Wednesday, October 14, 2009


Why do we write? Because if we didn’t we wouldn’t true to ourselves. We hate the dry spells. Life gets in the way and we can’t write as often as we’d like to. The brain goes totally blank and we can’t come up with the words we need to save our souls or at least our sanity. And then I start to feel so empty because if I don’t write I’m not me.

It’s hard to believe, but this wonderful little poem was written in the eighth or ninth century by a Benedictine monk who also happened to be Irish. We don’t know his name but he lived in St. Paul’s Monastery on Reichenau Island in Lake Constance. The Irish church had more than a few religious who founded religious houses from Ireland to Italy. To be true to himself, the monk has to follow the bread crumb trail in search of spiritual truths that are food and drink to him. If he didn’t he wouldn’t be a writer. To be true to himself the monk’s furry room mate has to chase mice. If Pangur Ban didn’t chase mice he wouldn’t be a cat. PANGUR BAN

I and Pangur Ban my cat,
Tis a like task we are at:
Hunting mice is his delight,
Hunting words I sit all night.

Better far than praise of men
Tis to sit with book and pen;
Pangur bears me no ill will,
He too plies his simple skill.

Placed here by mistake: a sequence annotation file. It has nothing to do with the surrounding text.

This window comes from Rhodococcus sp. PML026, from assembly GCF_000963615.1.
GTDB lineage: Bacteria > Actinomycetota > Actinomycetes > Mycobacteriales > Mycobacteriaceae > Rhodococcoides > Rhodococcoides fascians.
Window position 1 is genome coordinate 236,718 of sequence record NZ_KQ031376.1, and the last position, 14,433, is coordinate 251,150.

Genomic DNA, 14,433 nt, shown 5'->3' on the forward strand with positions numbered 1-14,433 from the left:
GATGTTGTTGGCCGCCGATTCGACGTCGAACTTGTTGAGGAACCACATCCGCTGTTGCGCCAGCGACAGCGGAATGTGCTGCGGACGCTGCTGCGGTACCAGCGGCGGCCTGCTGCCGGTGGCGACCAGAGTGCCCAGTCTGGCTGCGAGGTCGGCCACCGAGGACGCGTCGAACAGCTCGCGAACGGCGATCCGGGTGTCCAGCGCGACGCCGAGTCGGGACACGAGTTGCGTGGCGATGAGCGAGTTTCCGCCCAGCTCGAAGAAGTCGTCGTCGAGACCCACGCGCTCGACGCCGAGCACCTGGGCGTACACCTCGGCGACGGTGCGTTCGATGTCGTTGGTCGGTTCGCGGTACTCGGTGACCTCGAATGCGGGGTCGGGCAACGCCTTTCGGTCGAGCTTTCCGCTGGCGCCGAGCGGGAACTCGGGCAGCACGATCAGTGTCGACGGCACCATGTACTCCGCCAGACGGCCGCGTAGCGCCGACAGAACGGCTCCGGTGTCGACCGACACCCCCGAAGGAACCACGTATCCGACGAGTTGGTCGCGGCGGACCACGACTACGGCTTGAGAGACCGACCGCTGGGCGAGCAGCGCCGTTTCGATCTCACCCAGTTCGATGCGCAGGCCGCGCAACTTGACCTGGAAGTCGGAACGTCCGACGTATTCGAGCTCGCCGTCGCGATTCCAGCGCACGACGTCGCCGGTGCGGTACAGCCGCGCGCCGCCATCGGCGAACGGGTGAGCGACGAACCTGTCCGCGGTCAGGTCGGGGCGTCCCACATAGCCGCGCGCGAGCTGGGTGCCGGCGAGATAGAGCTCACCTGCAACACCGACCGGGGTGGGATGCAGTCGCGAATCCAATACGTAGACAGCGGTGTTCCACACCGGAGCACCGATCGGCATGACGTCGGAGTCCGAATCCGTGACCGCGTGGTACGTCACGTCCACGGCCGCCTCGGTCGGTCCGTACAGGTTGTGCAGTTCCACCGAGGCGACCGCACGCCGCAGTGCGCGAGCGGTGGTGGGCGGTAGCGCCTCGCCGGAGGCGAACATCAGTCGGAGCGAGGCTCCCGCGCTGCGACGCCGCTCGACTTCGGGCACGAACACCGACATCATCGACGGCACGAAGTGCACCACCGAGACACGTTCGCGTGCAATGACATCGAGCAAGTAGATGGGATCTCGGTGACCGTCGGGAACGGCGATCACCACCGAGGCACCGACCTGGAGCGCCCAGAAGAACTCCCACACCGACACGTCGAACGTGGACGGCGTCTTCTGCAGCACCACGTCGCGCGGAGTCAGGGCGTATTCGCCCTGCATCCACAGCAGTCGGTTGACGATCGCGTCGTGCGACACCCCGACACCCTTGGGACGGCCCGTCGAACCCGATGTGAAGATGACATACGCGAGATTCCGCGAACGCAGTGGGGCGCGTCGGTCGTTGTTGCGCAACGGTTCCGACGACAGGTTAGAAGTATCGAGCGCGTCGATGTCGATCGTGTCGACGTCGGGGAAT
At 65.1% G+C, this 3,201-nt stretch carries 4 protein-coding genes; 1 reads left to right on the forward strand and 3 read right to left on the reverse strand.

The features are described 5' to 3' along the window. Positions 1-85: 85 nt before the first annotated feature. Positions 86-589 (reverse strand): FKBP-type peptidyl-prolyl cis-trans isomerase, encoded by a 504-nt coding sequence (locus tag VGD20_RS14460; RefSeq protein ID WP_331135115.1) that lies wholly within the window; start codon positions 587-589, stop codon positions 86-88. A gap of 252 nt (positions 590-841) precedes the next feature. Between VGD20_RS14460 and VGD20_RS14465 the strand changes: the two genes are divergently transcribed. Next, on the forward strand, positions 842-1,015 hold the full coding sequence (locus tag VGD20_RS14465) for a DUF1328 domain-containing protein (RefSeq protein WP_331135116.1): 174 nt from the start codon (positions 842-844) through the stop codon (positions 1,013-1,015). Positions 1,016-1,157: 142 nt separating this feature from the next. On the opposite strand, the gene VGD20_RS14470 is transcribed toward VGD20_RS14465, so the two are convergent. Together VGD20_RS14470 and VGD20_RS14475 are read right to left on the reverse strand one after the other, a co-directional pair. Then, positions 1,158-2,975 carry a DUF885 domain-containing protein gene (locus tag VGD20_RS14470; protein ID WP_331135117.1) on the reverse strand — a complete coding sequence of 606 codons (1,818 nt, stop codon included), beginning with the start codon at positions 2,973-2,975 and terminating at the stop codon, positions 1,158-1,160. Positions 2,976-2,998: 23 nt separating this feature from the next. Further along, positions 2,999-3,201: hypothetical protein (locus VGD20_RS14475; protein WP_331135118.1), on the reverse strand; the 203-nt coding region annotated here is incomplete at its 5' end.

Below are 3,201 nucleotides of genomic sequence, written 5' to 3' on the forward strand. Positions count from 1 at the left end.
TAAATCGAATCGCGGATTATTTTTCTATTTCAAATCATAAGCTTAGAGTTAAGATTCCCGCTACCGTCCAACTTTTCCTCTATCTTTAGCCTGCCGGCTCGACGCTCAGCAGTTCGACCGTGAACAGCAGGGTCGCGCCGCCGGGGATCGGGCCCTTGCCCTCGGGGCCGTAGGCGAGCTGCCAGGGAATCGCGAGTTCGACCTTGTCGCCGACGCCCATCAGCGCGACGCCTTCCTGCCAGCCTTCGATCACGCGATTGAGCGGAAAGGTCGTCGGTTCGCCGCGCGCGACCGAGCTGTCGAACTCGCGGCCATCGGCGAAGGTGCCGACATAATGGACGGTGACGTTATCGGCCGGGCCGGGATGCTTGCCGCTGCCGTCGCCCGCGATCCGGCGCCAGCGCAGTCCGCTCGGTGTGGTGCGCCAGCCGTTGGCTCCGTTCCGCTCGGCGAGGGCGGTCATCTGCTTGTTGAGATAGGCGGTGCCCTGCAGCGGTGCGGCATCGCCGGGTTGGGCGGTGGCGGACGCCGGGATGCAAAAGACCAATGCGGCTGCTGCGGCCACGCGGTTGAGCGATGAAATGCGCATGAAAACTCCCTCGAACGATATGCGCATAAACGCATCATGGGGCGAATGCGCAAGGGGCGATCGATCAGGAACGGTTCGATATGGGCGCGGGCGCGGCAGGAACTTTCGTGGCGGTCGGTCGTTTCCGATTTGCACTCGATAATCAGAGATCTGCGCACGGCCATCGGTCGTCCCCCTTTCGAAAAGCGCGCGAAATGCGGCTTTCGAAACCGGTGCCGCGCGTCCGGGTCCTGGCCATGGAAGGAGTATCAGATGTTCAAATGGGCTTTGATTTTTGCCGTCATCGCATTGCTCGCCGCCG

Tis a merry thing to see
At our tasks how glad are we,
When at home we sit and find
Entertainment to our mind.

Often times a mouse will stray
In the hero Pangur’s way;
Oftentimes my keen thought set
Takes a meaning in its net.

‘Gainst the wall he sets his eye
Full and fierce and sharp and sly;
‘Gainst the wall of knowledge I
All my little wisdom try.

When a mouse darts from its den
O how glad is Pangur then!
O what gladness do I prove
When I solve the doubts I love!

So in peace our tasks we ply,
Pangur Ban, my cat, and I;
In our arts we find our bliss,
I have mine and he has his.

Practice every day has made
Pangur perfect in his trade;
I get wisdom day and night
Turning darkness into light.

A wonderful little poem that has managed to survive for nearly twelve hundred years. I first came across this poem in May the Wind be at Your Back by Andrew Greeley. Granted if Pangur Ban doesn’t catch mice he’s not only not true to himself, he’s also going to get awfully hungry. Not quite true for his person.

Cross posted in Green Woman.


Lisa :-] said...

Isn't it funny how some things don't ever change...

Kathy said...

This is a wonderful little poem. I think it's one I can remember in a 'story way' when I'm thinking of writing and my somewhat needy skill set. lol